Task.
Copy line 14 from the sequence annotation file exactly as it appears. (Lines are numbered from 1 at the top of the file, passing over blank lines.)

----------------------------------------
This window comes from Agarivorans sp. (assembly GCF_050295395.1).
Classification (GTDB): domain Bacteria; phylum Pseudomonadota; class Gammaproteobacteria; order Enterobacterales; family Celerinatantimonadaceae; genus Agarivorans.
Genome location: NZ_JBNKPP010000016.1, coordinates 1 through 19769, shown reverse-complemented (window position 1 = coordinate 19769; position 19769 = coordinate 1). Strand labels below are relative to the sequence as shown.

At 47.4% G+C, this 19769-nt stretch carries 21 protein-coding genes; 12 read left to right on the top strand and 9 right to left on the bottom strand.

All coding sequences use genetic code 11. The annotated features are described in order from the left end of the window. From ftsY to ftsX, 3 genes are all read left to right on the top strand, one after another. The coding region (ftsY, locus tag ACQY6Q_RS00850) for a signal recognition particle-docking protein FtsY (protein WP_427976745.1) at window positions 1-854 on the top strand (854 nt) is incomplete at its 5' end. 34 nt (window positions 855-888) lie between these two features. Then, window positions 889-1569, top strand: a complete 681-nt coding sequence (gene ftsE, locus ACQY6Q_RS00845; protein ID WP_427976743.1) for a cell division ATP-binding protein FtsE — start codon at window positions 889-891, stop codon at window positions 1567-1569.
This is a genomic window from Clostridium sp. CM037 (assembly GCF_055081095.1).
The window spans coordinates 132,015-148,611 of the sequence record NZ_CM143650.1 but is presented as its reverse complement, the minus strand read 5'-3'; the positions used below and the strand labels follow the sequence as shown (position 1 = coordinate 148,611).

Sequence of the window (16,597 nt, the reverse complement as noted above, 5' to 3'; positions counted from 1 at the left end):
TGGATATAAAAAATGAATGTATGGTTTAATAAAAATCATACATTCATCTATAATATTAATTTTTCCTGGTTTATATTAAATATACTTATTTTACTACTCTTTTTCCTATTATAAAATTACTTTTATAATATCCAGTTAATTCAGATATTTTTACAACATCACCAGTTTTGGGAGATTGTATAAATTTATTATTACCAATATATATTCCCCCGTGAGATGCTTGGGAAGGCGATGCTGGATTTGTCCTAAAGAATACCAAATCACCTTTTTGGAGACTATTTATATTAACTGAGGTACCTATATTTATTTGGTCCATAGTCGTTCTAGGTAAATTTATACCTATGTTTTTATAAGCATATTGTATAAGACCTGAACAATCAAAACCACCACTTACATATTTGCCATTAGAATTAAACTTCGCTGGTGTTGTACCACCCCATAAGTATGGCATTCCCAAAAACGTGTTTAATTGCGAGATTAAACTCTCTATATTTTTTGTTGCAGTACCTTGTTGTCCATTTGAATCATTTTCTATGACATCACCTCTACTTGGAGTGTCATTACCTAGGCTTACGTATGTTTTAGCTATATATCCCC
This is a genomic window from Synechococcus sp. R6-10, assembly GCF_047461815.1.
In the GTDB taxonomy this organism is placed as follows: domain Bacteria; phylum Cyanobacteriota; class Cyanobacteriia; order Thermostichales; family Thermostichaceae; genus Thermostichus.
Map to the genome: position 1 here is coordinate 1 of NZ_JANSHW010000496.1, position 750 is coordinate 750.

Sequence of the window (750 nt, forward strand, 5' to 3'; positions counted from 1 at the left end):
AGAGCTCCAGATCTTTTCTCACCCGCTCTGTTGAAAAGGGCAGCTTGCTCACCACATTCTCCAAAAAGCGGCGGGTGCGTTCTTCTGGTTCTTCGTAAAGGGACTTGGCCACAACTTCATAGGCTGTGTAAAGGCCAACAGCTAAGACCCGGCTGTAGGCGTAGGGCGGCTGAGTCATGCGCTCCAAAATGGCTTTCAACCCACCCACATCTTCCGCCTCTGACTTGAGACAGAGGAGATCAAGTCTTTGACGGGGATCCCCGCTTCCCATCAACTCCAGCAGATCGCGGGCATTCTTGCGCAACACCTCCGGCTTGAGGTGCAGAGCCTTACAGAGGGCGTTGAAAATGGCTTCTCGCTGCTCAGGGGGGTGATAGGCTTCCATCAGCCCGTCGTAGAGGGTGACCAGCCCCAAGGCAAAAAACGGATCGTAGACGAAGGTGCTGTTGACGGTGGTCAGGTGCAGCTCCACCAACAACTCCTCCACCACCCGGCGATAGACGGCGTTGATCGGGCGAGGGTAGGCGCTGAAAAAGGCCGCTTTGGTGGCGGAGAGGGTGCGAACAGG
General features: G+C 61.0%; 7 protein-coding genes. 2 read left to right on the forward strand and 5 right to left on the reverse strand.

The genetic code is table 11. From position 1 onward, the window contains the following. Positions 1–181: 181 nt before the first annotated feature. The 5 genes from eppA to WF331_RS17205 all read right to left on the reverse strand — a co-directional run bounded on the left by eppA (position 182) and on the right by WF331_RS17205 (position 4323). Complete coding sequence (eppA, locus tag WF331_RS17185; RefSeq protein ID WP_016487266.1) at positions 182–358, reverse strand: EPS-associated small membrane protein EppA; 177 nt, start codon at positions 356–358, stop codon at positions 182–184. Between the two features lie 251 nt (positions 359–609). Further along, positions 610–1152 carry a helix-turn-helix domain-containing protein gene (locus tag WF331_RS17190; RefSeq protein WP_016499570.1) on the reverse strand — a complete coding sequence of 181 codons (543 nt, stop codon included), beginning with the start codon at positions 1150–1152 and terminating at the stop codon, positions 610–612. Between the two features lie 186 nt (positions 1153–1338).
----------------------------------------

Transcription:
AGAGCTCCAGATCTTTTCTCACCCGCTCTGTTGAAAAGGGCAGCTTGCTCACCACATTCTCCAAAAAGCGGCGGGTGCGTTCTTCTGGTTCTTCGTAAAGGGACTTGGCCACAACTTCATAGGCTGTGTAAAGGCCAACAGCTAAGACCCGGCTGTAGGCGTAGGGCGGCTGAGTCATGCGCTCCAAAATGGCTTTCAACCCACCCACATCTTCCGCCTCTGACTTGAGACAGAGGAGATCAAGTCTTTGACGGGGATCCCCGCTTCCCATCAACTCCAGCAGATCGCGGGCATTCTTGCGCAACACCTCCGGCTTGAGGTGCAGAGCCTTACAGAGGGCGTTGAAAATGGCTTCTCGCTGCTCAGGGGGGTGATAGGCTTCCATCAGCCCGTCGTAGAGGGTGACCAGCCCCAAGGCAAAAAACGGATCGTAGACGAAGGTGCTGTTGACGGTGGTCAGGTGCAGCTCCACCAACAACTCCTCCACCACCCGGCGATAGACGGCGTTGATCGGGCGAGGGTAGGCGCTGAAAAAGGCCGCTTTGGTGGCGGAGAGGGTGCGAACAGG